Radium Ra-223 dichloride (radium-223, Xofigo®) is a targeted alpha therapy approved for the treatment of castration-resistant prostate cancer (CRPC) with symptomatic bone metastases and no known visceral metastatic disease. Radium-223 is the first targeted alpha therapy in this indication providing a new treatment option, with evidence of a significant survival benefit, both in overall survival and in the time to the first symptomatic skeletal-related event. The skeleton is the most common metastatic site in patients with advanced prostate cancer. Bone metastases are a clinically significant cause of morbidity and mortality, often resulting in bone pain, pathologic fracture, or spinal cord compression necessitating treatment. Radium-223 is selectively accumulated in the bone, specifically in areas of high bone turnover, by forming complexes with the mineral hydroxyapatite (the inorganic matrix of the bone). The alpha radiation generated during the radioactive decay of radium-223 produces a palliative anti-tumour effect on the bone metastases. The purpose of this guideline is to assist nuclear medicine specialists in evaluating patients who might be candidates for treatment using radium-223, planning and performing this treatment, understanding and evaluating its consequences, and improving patient management during therapy and follow-up.
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Conflict of interest
The authors declare that they have no conflict of interest.
This article does not contain any studies with human participants or animals performed by any of the authors.
The European Association of Nuclear Medicine (EANM) is a professional nonprofit medical association that facilitates communication worldwide between individuals pursuing clinical and research excellence in nuclear medicine. The EANM was founded in 1985. EANM members are physicians, technologists, and scientists specialising in the research and practice of nuclear medicine.
The EANM will periodically define new guidelines for nuclear medicine practice to help advance the science of nuclear medicine and to improve the quality of service to patients throughout Europe. Existing practice guidelines will be reviewed for revision or renewal as appropriate, on their fifth anniversary or sooner, if indicated.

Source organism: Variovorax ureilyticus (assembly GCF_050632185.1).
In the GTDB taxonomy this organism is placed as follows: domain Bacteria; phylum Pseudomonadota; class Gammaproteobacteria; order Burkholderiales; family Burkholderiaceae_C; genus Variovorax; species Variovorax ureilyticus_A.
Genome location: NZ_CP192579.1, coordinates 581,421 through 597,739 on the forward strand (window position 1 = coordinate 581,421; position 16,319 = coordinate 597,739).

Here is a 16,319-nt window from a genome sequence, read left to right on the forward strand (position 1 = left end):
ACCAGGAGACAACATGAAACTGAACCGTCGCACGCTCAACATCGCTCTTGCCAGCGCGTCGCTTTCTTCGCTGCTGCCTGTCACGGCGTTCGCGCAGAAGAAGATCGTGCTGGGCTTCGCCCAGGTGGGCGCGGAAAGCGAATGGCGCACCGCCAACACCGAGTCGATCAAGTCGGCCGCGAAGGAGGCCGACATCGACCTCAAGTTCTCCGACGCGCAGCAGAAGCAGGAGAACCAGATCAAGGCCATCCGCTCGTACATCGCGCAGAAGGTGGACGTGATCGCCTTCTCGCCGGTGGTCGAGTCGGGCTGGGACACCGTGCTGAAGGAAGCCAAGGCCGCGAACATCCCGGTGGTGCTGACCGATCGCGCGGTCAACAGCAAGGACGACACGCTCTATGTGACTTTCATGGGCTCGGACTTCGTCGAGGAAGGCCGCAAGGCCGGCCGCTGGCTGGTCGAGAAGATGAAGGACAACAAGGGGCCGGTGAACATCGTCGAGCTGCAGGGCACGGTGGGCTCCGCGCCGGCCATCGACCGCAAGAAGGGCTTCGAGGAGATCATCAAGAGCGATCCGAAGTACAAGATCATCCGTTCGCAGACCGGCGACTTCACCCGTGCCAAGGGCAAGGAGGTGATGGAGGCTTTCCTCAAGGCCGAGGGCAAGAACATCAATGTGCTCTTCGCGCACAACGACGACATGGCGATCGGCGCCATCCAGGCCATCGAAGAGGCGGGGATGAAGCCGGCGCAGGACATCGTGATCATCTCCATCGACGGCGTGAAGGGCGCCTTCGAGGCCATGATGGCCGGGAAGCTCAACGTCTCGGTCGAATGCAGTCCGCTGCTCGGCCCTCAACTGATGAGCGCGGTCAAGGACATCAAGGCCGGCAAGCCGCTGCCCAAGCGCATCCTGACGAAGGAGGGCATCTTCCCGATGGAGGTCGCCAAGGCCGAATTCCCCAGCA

Each practice guideline, representing a policy statement by the EANM, has undergone a thorough consensus process in which it has been subjected to extensive review. The EANM recognises that the safe and effective use of diagnostic nuclear medicine imaging requires specific training, skills, and techniques, as described in each document.
The EANM has written and approved these guidelines to promote the use of nuclear medicine procedures with high quality. These guidelines are intended to assist practitioners in providing appropriate nuclear medicine care for patients. They are not inflexible rules or requirements of practice and are not intended, nor should they be used, to establish a legal standard of care.
The ultimate judgement regarding the propriety of any specific procedure or course of action must be made by medical professionals taking into account the unique circumstances of each case. Thus, there is no implication that an approach differing from the guidelines, standing alone, is below the standard of care. To the contrary, a conscientious practitioner may responsibly adopt a course of action different from that set forth in the guidelines when, in the reasonable judgement of the practitioner, such course of action is indicated by the condition of the patient, limitations of available resources, or advances in knowledge or technology subsequent to publication of the guidelines.
The practice of medicine involves not only the science but also the art of dealing with the prevention, diagnosis, alleviation, and treatment of disease. The variety and complexity of human conditions make it impossible to always reach the most appropriate diagnosis or to predict with certainty a particular response to treatment. Therefore, it should be recognised that adherence to these guidelines will not ensure an accurate diagnosis or a successful outcome. All that should be expected is that the practitioner will follow a reasonable course of action based on current knowledge, available resources, and the needs of the patient to deliver effective and safe medical care. The sole purpose of these guidelines is to assist practitioners in achieving this objective.
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Poeppel, T.D., Handkiewicz-Junak, D., Andreeff, M. et al. EANM guideline for radionuclide therapy with radium-223 of metastatic castration-resistant prostate cancer. Eur J Nucl Med Mol Imaging 45, 824–845 (2018). https://doi.org/10.1007/s00259-017-3900-4
- Prostate cancer
- Alpha emitters
- Radionuclide therapy
- Bone metastases
- Survival benefit